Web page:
Peripheral Arterial Disease of the Legs
Many people who have peripheral arterial disease (PAD) don't have symptoms.
If you do have symptoms, you may have a tight, aching, or squeezing pain in your calf, thigh, or buttock. This pain, called Reference intermittent claudication Opens New Window, usually happens after you have walked a certain distance.
For example, your pain may always start after you have walked a block or two or after a few minutes. The pain goes away if you stop walking. As PAD gets worse, you may have pain in your foot or toe when you aren't walking.
Only about 1 out of 5 people with PAD have intermittent claudication.Reference 1
Other symptoms of peripheral arterial disease of the legs may include:
- Weak or tired legs.
- Difficulty walking or balancing.
- Cold and numb feet or toes.
- Sores that are slow to heal.
- Foot pain while you are at rest, which means that PAD is getting worse.
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- Pain in the thighs, hips, and buttocks. These symptoms may be caused by Reference Leriche's syndrome, a type of PAD.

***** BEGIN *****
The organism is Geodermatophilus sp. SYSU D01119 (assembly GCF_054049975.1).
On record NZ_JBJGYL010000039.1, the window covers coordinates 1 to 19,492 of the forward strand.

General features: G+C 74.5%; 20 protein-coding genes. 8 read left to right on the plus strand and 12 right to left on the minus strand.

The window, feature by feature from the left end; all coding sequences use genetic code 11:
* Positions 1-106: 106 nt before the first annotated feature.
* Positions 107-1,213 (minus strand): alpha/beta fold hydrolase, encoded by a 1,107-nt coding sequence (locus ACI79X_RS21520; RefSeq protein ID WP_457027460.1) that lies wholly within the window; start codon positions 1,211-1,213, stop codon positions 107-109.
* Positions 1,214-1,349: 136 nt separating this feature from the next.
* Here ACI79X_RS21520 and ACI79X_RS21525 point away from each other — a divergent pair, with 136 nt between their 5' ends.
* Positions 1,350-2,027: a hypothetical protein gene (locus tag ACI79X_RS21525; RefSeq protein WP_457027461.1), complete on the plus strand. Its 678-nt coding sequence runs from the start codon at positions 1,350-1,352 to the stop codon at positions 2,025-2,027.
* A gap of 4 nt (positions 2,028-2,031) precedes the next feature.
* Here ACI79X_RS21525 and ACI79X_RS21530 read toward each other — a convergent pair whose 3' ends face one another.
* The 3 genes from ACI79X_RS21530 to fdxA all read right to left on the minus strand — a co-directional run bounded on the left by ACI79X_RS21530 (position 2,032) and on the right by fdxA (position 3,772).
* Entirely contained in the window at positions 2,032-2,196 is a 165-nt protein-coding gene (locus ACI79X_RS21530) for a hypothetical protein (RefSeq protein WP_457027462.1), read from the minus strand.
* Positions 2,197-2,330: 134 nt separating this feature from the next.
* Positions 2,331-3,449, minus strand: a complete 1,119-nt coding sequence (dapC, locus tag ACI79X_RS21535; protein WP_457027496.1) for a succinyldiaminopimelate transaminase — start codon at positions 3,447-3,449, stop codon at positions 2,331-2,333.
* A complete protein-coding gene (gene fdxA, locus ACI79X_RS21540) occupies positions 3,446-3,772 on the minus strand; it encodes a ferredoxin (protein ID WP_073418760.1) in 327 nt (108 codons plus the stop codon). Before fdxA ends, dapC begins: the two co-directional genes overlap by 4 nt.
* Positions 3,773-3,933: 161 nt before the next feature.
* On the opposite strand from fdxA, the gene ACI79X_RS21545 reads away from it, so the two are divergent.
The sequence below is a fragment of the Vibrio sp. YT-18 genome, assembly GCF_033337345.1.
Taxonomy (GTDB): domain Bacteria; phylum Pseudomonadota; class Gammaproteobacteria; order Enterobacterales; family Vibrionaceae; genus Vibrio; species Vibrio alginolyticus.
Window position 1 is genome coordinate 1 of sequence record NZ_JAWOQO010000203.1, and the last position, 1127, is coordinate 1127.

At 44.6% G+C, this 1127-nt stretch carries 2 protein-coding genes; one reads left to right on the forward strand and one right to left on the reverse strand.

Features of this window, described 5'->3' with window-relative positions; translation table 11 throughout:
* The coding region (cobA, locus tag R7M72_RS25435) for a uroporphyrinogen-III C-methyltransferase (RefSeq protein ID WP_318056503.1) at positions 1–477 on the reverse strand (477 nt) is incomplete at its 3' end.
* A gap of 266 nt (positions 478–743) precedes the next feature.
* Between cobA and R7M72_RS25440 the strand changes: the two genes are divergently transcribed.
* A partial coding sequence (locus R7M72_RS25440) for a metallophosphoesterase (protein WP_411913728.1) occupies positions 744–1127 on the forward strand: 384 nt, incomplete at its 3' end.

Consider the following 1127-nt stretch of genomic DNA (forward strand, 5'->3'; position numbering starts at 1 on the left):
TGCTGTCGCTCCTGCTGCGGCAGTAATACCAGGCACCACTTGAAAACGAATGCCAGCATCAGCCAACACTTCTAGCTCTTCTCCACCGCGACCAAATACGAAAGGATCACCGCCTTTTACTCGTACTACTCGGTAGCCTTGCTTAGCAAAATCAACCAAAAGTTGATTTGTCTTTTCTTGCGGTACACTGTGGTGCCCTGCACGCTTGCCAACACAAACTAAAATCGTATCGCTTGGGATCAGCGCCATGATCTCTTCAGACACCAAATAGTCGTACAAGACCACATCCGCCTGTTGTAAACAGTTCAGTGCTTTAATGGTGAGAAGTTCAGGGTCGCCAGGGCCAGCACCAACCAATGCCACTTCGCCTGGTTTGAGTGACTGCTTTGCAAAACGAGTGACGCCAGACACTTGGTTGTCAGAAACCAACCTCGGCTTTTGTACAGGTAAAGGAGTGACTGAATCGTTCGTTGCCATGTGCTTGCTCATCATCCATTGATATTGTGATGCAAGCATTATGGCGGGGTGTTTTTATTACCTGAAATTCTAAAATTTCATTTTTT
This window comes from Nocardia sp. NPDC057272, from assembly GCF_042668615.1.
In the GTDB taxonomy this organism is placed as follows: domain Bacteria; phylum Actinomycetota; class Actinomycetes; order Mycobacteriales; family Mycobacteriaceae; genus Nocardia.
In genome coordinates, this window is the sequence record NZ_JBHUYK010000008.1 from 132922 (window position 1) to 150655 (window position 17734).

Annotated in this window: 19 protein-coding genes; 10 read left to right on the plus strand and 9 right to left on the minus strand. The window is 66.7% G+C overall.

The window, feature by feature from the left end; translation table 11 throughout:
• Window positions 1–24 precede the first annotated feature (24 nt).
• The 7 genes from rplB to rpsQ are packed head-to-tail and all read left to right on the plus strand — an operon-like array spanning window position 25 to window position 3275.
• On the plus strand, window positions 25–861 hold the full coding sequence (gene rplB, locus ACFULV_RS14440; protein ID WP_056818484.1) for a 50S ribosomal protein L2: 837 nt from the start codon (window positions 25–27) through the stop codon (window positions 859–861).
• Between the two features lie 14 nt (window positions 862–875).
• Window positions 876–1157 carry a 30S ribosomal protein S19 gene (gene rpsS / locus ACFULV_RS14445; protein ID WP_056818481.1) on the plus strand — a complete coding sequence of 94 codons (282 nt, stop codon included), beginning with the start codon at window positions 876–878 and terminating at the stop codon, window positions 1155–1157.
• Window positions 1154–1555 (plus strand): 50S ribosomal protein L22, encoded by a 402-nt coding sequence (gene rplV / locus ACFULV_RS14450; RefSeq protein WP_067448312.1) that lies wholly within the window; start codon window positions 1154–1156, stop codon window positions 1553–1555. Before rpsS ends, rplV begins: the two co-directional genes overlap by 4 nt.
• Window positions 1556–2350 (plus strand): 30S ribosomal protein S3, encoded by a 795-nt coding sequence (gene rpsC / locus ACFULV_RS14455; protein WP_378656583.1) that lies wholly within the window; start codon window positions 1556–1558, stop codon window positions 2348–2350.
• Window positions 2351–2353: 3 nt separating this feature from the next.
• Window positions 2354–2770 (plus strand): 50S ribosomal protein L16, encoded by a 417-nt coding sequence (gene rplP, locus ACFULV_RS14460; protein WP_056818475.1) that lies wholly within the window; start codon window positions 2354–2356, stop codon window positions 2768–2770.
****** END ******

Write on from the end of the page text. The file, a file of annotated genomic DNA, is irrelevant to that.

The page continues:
More severe symptoms, such as skin changes on the feet or legs, may be a sign of advanced PAD.
Some people may not report symptoms to their doctors. This may happen in:
- People who have a high pain tolerance.
- People who have other health problems such as diabetes with numbness in their legs. This can prevent them from feeling pain.
- People who never exert themselves long enough for leg pain to start.
Whatever the reason, not reporting symptoms can make it harder for doctors to diagnose the disease.
|By:||Reference Healthwise Staff||Last Revised: Reference May 17, 2012|
|Medical Review:||Reference Rakesh K. Pai, MD, FACC - Cardiology, Electrophysiology
Reference David A. Szalay, MD - Vascular Surgery